I posted this in the evaluator thread but it might be of more general interest as an illustration of the wider application of the supposedly more recent phenomenon of currency debasement.
If you think about it, pounds sterling was a term originally used to denote a specific weight of money: a pound (14.5833 troy ounces) of sterling (92.5%) silver.
Here's a visual illustration of currency debasement as it has occurred over hundreds of years
First of all, a literal fifty pounds of sterling silver, in troy ounces:
Now a synthetic "fifty pounds sterling", from which more than 75% of its literal meaning has been removed
It gets worse! £50 is now just this amount of silver
And this is where we are right now
You can see that the process of currency debasement is not a new phenomenon. It has been going on for a long, long time, far beyond our lifetimes. We are not in the final stages of a 40+ year process, it's the endgame of a 200+ year process.
Or in economic terms, we are getting into not merely a Kondratieff Winter but a Kondratieff Supercycle Winter.
The last Kondratieff Supercycle turning point saw a lot of economic, social and political events known as cycle revolutions: the agricultural revolution, the industrial revolution, the enlightenment, the American revolution, the French revolution. All these things were symptoms of a supercycle transition.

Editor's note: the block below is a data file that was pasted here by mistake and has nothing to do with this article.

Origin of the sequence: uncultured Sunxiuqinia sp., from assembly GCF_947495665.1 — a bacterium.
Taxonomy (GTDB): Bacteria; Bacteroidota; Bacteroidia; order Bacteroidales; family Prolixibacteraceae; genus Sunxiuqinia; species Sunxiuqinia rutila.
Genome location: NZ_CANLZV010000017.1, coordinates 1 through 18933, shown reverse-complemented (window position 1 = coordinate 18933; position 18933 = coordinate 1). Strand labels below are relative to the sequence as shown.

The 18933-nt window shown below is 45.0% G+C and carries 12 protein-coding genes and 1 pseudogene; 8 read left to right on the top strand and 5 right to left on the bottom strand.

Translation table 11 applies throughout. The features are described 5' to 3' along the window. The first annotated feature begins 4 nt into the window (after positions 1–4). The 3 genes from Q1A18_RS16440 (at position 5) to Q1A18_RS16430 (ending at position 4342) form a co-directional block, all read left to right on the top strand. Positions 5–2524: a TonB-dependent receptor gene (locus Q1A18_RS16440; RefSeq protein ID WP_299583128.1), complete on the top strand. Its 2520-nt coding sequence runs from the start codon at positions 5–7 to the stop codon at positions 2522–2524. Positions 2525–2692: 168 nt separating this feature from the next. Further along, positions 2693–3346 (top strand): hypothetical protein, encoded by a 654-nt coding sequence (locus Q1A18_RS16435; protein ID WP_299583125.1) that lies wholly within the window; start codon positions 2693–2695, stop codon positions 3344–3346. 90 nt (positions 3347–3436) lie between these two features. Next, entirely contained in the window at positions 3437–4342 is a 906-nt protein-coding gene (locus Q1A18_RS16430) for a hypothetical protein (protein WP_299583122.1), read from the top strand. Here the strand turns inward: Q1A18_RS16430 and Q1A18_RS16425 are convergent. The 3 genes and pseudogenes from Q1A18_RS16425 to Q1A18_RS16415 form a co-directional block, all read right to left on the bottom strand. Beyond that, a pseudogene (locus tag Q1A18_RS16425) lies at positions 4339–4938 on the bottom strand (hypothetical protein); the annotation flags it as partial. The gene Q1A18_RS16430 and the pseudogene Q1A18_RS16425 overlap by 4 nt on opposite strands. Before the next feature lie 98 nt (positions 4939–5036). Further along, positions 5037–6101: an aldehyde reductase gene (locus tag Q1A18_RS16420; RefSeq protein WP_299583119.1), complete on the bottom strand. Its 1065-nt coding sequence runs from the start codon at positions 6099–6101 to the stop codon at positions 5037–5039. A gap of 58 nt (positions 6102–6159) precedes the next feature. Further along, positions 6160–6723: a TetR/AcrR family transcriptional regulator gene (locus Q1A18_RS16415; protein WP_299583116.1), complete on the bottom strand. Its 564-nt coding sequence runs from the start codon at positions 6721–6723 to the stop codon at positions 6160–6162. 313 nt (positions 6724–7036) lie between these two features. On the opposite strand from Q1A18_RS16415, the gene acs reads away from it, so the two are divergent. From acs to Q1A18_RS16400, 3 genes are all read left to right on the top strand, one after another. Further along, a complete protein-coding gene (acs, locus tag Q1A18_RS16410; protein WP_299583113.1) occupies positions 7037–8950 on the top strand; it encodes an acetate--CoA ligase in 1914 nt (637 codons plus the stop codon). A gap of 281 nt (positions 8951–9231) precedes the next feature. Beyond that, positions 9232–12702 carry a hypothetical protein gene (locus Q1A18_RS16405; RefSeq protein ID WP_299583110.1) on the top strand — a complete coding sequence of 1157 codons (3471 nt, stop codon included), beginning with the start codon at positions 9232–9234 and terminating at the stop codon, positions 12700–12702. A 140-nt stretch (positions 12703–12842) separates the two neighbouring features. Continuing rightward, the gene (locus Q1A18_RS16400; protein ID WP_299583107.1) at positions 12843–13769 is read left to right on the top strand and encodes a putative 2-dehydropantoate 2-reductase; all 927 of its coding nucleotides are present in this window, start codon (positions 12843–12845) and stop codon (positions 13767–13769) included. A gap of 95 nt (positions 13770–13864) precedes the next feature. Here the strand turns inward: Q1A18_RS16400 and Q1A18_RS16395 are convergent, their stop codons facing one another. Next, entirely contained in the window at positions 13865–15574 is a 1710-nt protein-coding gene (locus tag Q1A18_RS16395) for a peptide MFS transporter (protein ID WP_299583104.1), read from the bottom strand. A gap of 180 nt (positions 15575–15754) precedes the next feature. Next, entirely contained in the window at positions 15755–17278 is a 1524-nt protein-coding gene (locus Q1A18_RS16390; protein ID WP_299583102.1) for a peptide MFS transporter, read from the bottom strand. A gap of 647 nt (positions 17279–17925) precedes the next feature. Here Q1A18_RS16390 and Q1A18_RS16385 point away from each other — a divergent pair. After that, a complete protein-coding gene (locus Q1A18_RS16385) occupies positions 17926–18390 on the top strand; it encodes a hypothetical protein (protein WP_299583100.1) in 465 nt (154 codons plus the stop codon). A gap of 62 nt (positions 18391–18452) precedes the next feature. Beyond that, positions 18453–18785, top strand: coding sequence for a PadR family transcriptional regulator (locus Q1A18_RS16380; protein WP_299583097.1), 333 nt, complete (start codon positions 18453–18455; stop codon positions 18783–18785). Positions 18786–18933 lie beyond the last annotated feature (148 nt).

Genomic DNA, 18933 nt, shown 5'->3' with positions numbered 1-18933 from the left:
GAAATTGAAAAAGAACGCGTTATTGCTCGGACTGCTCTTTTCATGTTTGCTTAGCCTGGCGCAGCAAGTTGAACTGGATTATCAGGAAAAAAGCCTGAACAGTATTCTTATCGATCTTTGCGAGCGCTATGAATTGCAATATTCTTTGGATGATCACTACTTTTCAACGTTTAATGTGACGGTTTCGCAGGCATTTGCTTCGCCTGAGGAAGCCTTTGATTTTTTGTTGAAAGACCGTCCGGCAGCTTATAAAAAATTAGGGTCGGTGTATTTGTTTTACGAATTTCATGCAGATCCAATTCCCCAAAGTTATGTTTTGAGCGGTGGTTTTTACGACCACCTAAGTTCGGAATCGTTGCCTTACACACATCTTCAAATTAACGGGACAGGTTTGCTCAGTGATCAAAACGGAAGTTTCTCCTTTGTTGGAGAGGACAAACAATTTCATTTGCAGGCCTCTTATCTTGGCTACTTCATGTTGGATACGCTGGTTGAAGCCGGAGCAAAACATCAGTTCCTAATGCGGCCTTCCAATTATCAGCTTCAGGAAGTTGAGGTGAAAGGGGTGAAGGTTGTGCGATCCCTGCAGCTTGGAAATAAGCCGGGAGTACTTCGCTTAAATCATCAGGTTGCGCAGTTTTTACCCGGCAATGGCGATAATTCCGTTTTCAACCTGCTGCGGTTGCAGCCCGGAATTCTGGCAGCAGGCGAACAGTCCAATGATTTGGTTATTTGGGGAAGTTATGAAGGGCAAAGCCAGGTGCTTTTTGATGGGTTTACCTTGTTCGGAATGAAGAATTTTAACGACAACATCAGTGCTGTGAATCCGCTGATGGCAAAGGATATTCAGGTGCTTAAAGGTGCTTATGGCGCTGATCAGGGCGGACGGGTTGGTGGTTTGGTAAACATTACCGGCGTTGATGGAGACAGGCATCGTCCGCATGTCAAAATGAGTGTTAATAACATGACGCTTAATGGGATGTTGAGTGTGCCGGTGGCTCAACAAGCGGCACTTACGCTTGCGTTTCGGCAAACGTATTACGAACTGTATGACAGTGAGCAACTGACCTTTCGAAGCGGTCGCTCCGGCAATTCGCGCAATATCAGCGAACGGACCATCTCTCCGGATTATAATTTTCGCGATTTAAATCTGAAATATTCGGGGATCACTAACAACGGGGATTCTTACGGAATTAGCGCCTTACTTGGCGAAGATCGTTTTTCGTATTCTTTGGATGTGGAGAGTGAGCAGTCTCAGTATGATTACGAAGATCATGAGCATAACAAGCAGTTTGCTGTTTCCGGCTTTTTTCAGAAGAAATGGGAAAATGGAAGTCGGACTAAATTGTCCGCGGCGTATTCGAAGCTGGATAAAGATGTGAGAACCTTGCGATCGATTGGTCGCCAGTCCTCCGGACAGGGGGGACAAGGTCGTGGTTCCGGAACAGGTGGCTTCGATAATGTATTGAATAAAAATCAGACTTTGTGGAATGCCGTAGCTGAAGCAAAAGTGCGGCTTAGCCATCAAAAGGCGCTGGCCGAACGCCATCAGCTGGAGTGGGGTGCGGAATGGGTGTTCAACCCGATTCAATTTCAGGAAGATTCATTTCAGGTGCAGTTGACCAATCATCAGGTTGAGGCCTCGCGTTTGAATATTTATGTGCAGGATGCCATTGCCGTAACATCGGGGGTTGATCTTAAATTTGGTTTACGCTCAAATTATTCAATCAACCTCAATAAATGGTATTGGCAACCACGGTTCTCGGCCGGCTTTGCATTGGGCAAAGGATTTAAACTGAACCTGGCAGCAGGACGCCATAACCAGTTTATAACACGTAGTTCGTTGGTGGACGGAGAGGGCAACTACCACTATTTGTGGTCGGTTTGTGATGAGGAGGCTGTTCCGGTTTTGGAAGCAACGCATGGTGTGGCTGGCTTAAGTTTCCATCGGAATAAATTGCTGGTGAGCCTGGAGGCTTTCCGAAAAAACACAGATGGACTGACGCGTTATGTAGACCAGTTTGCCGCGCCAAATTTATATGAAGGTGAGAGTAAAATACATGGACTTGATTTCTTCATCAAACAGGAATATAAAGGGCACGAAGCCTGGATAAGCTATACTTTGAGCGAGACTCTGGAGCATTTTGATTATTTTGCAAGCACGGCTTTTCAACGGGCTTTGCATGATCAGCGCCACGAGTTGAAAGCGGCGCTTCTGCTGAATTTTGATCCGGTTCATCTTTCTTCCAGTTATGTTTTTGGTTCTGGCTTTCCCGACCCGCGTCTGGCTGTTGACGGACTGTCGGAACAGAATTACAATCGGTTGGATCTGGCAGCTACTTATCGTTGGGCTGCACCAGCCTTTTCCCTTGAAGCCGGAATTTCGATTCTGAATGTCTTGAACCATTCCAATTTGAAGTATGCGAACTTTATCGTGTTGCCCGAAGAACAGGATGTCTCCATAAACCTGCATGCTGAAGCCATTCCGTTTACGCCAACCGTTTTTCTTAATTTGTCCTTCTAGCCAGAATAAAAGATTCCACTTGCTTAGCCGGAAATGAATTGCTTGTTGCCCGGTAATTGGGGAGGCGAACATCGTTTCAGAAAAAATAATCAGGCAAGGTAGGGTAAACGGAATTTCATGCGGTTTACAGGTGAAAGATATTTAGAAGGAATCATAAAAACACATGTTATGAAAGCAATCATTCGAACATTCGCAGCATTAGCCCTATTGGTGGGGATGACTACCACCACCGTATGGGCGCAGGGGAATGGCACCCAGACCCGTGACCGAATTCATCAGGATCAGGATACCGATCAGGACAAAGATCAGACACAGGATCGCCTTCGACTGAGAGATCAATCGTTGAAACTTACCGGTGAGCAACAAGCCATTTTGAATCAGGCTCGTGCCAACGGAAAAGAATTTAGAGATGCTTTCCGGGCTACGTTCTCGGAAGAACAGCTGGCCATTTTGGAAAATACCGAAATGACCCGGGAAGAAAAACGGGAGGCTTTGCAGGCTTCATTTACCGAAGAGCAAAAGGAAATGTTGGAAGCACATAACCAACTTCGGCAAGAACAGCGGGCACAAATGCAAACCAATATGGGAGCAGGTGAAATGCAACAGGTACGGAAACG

If we are headed into a similar epoch, it may be fair to surmise that things will change far more radically than a "muddle-through" hypothesis provides for.
Thanks, that's very interesting the 2001-2011 pic is especially revealing as a Brit
Nice write up silvernomics, appreciate the time you took.
Is there not 12 troy ounces in a Troy Pound?
Is the 14.5833 troy ounces you mention account for a fraction of the Troy pound (% purity), or the number of Troy ounces in an AV pound (lb.)?
I stand corrected, Dimeboy. Having checked, £ pounds sterling is derived originally from troy pounds. The 14.5833 was based on AV pounds.
The visual effect remains broadly the same, I think you'd agree!
Very eye opening for us in the UK thanks!
What are those? 3d? 6d? crowns?
A British pound (e.g., sovereign) 100 years ago would reflect 4 crowns = 4 x .841 oz = 2.83 oz (approx.)
An ounce of silver is 13.25 pounds tonight, after the close of trading in NY. So a pound's worth of sterling -- 2.83 oz -- would cost approx. 37.5 pounds today.
US is easier. According to coinflation.com, a US silver dollar has $15.86 in silver, while 10 dimes (.72 oz, compared to the .77 oz in a silver dollar [don't ask]) has $14.83 in silver.
8 Swiss francs (until 1968) contained 1.074 oz of silver. [Don't include the post-1932 5 franc coins -- they hold 3 francs worth of silver.] An ounce of silver today costs 18.94 francs. So 1.074 oz would cost 20.35 CHF. In other words, it takes 2.5 modern Swiss francs to purchase a silver Swiss franc. Amazing! Unparalleled, as far as I can see.